EPA, HHS, and HUD officials reported that 75 percent of their mold research activities address at least one of five particular data gaps-three of which relate to asthma, and two of which relate to sampling and measurement methods. These five data gaps are as follows:
- Identify environmental factors that either lead to the development of asthma or precipitate symptoms in subjects who already have asthma using good measures of fungal exposure.
- Determine the association of dampness problems with asthma development and symptoms by researching the causative agents (e.g., molds, dust mite allergens) and documenting the relationship between dampness and allergen exposure.
- Advance the understanding of specific bioaerosols (small airborne particles) in relation to asthma by studying the epidemiology of building-related asthma in problem buildings where there are excess chest complaints among occupants in comparison to buildings where there are not complaints; or provide exposure-response studies of many building environments and populations.
- Improve sampling and exposure assessment methods for mold and its components (for example, by conducting research that will lead to standardization of protocols for sample collection, transport, and analysis or developing or improving methods of personal airborne exposure measurement, DNA-based technology, or assays for bioaerosols, etc.).
- Develop standardized metrics and protocols to assess the nature, severity, and extent of dampness and effectiveness of specific measures for dampness reduction.
Overall, agency officials reported that 38 of the ongoing projects-or nearly 60 percent-address asthma. In this respect, the federal mold research portfolio for EPA, HHS, and HUD, ongoing as of October 1, 2007, appears to be weighted toward addressing research gaps identified in the Institute of Medicine’s 2000 report,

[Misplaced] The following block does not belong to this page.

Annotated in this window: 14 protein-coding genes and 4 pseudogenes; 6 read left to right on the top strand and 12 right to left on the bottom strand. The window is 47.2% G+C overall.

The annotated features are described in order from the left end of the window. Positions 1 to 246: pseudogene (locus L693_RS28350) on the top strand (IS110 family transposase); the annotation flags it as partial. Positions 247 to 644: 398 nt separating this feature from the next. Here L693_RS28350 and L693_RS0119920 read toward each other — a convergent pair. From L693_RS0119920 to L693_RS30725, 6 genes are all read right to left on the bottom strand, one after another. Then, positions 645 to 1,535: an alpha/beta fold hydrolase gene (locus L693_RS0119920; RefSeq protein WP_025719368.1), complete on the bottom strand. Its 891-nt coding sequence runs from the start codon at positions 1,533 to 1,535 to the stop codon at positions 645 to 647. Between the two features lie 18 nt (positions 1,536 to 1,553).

Clearing the Air: Asthma and Indoor Air Exposures
- The research activities federal officials reported as addressing one or more of the asthma-related research gaps include studies using animals. For example, one focuses on gestational exposure in mice to mold extracts and the effect this exposure has on the development of allergy or asthma in adult life; one assesses in mice the relative allergenic potency of molds statistically more common in water-damaged homes; and another is developing animal models (using mice and rats) to evaluate the pulmonary inflammatory response to mold products collected from indoor dust samples from buildings where people have reported respiratory symptoms and from buildings with no reported health complaints.
Other asthma-related research activities are aimed, for example, at better understanding the relationship between respiratory symptoms and exposure to water-damaged homes in posthurricane New Orleans and at evaluating the respiratory health of staff and students attending schools that expose them to varying degrees of dampness.
Indoor Mold: Better Coordination of Research on Health Effects and More Consistent Guidance Would Improve Federal Efforts
United States Government Accountability Office